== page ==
Kamala Harris singles out Joe Biden, left, during an answer Thursday night. At center is Bernie Sanders.(Saul Loeb / AFP/Getty Images)
From left, Pete Buttigieg, Joe Biden, Bernie Sanders, Kamala Harris and Kirsten Gillibrand respond to the moderators on the second night of the Democrats’ first primary debate for 2020.(Saul Loeb / AFP/Getty Images)
From left, presidential hopefuls author and writer Marianne Williamson, former Colorado Gov. John Hickenlooper and entrepreneur Andrew Yang participate in the second Democratic primary debate.(Saul Loeb / AFP/Getty Images)
Former Vice President Joe Biden greets supporters after the second Democratic primary debate.(Saul Loeb / AFP/Getty Images)
Democratic presidential hopefuls Sen. Bernie Sanders of Vermont, left, and Sen. Kamala Harris of California shake hands after the second Democratic primary debate of the 2020 presidential campaign season.(Saul Loeb / AFP/Getty Images)
Sen. Bernie Sanders, right, shakes hands with former Vice President Joe Biden at the end of the Democratic primary debate.(Wilfredo Lee / Associated Press)
Lacey Hunt, a supporter of Democratic presidential candidate and entrepreneur Andrew Yang, takes a photo of the television while watching the second Democratic presidential debate at a party in Atlanta on June 27, 2019.(David Goldman / Associated Press)
Lucky for viewers, the overwhelmed first-hour moderators essentially handed their jobs over to the candidates they were meant to be grilling, and that’s when things went from interesting to exciting.
Holt initially described the pack as “spirited,” but the esteemed anchor looked visibly unsettled at the way things were going, gulping as he tried to ask a fairly unremarkable question about China’s influence. Between the news team’s repeated pleas of “you’ll get your chance,” Guthrie forgot how Biden voted in a show of hands on the question of healthcare for the undocumented, and had to apologize when she asked him to defend the position. And after Diaz-Balart failed, twice, to make sense out of entrepreneur Andrew Yang’s complex equation for keeping the middle class afloat, his glasses slid down his nose like a white flag of surrender.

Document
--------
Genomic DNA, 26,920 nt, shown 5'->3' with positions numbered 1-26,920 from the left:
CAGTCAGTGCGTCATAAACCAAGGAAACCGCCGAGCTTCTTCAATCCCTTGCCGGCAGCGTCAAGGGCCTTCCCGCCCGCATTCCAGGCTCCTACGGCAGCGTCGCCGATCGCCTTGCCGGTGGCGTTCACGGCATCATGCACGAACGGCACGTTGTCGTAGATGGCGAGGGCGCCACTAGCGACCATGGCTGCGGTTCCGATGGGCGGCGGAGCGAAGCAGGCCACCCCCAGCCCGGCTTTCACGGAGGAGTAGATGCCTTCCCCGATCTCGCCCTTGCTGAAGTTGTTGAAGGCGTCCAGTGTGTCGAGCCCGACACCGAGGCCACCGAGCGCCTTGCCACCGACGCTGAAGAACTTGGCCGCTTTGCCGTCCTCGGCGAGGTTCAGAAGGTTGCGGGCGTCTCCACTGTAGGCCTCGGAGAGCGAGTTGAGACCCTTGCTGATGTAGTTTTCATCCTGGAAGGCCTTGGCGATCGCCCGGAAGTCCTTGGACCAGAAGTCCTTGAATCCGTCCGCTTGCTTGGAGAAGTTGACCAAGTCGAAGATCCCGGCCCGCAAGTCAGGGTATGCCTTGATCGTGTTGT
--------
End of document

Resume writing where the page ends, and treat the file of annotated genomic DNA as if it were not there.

Whether by happenstance or simply an understanding that extended, direct exchanges between opponents make for compelling television (and ratings catnip), Maddow and Todd assumed the hot seat in the second hour only to let Harris interrogate Biden on his record on school integration, creating one of the debate’s defining moments. (The referees’ mental coffee break went on so long that Biden eventually cut himself off, saying, “Anyway, my time’s up.”)
And for all the high drama, the candidates’ parries and thrusts also managed to meet the moment. Politics in 2019 requires televised debates to deliver more than a series of stump speeches straight out of 1983.
With their range of backgrounds reflecting the unprecedentedly diverse Democratic field, the moderators seemed determined to flip the script on debates of yore — when they could get a word in edgewise.
Their questions about healthcare, immigration and foreign policy were at least partly crafted to illuminate the divide between old school and new school.
By the end of the debate, it was clear that while the moderators may have lost, the American people won. On Night 2 of the Democratic debates, we heard a rousing argument among a collection of smart, passionate folks eager to hold the most powerful office in the land.
It turns out Harris was wrong about something, after all: America does want a food fight. As long as there’s a leader ready to clean up the mess.
Lorraine Ali is the Los Angeles Times television critic.